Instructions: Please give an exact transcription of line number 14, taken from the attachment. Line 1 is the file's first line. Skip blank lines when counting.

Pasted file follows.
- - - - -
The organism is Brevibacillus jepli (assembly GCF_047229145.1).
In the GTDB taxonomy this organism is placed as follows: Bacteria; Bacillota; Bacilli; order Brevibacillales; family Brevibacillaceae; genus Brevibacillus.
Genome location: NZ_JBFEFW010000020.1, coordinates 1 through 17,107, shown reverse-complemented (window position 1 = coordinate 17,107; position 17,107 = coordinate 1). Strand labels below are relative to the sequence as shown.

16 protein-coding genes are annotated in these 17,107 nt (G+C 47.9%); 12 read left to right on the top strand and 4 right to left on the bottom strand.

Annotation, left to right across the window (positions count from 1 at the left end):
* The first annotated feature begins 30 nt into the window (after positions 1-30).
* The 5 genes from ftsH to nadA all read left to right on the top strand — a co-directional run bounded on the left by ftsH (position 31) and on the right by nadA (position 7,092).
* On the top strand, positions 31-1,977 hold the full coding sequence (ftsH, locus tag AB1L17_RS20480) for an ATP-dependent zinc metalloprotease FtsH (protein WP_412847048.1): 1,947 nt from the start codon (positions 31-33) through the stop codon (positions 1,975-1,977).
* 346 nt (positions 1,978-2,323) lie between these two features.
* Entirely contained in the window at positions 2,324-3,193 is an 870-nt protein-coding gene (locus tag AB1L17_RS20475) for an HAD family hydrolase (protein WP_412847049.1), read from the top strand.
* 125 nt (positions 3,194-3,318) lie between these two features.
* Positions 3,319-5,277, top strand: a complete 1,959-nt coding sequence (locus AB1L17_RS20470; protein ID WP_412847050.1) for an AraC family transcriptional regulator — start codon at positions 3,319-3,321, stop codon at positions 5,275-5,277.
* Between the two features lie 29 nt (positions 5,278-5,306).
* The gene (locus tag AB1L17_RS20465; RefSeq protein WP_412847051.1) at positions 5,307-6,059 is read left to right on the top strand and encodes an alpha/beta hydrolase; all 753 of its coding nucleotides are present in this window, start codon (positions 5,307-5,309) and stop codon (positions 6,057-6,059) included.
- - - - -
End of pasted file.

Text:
* The gene (locus tag AB1L17_RS20465; RefSeq protein WP_412847051.1) at positions 5,307-6,059 is read left to right on the top strand and encodes an alpha/beta hydrolase; all 753 of its coding nucleotides are present in this window, start codon (positions 5,307-5,309) and stop codon (positions 6,057-6,059) included.